Smart thermostats also allow for automated on and off schedules where the system only runs when you’re home. This saves on heating and cooling costs when no one is around to reap the benefits.
As always, the less your HVAC system uses electric and gas, the less the impact on the environment.
Don’t: Use Non-Eco Friendly Materials
If you’re in the process of building your home already, stop and take stock of what you’re using for building materials. We bet you’ll find your materials aren’t eco-friendly.
The fact of the matter is, most contractors aren’t worried about your green footprint. They’re using materials that save them money in the long run.
Instead, they should use materials that save the environment. Everything from roofing materials to your insulation has an eco-friendly alternative.
Talk to your builder about utilizing as many eco-friendly materials as possible. First focus on the easy ones, like recycled lumber, granite, and concrete.
Next, move onto things that are harder to come by. These are your recycled roofing materials and insulation. It shouldn’t take too much work to have most of your home constructed from eco-friendly materials.
Do: Install an Energy Efficient Hot Water Heater
Your hot water accounts for an astounding 14-18 percent of your utility bills. In other words, every time you shower, do laundry or run the dishwasher, you’re using a lot of energy.
Installing an energy efficient hot water heater can help mitigate these costs. There are three types of hot water heaters you should know about.
The first, tankless water heaters, heat your hot water on demand instead of saving it in a reservoir. On-demand heating saves money and uses less natural gas, thus helping the environment.
The next kind, indirect hot water heaters, heat water by running it through a coil attached to your furnace. This saves energy by utilizing an existing source of heat to warm your water.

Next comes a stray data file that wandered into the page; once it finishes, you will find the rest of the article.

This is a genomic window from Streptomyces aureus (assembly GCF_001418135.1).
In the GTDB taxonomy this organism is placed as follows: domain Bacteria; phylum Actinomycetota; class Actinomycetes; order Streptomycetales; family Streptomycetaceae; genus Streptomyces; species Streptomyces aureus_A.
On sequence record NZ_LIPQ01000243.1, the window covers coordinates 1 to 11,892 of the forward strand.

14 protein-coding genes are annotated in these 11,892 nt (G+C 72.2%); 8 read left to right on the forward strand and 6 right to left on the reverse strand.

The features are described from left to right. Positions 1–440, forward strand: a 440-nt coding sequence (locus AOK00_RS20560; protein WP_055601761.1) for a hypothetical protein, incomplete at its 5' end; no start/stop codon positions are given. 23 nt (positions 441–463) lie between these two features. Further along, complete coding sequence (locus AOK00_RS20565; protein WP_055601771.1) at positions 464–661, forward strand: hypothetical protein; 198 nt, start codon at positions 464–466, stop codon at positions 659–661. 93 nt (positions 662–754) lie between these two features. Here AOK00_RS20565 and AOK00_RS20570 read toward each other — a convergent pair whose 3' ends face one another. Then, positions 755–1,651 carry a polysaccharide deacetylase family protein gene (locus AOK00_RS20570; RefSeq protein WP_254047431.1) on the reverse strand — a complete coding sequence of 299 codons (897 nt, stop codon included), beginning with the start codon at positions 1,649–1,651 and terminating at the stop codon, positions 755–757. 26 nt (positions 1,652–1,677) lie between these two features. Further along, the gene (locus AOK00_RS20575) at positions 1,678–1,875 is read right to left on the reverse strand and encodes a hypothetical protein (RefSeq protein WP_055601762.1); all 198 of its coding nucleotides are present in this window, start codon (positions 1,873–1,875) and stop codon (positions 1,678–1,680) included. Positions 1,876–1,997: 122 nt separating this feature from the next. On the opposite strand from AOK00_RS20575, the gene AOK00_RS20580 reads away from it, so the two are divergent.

The last type of water heater is the greenest of all. Solar water heaters use the sun’s rays to heat your water. Using zero electric or gas, these hot water heaters really increase your green footprint.
Don’t: Build Large for the Sake of Large
Large homes have an appeal. It’s understandable to want the most space you can afford. However, building on land taxes the environment. Every extra square foot does a little more damage to our planet.
Empty space costs more in energy bills for heating and cooling and stresses the actual land you’ve built on.
Instead of building large, build what you need. Plan ahead and think of how much space is really needed. The land you don’t build on will turn into your beautiful back yard!
Investing in energy efficient technology and building practices save both money and the environment. With modern technology, saving the environment has never been so easy.
If you’re in the market to build an energy efficient home or improve your current home’s energy efficiency, get in contact with us.
Our team is well versed in the unique practice of installing window tint to help improves your home’s energy efficiency.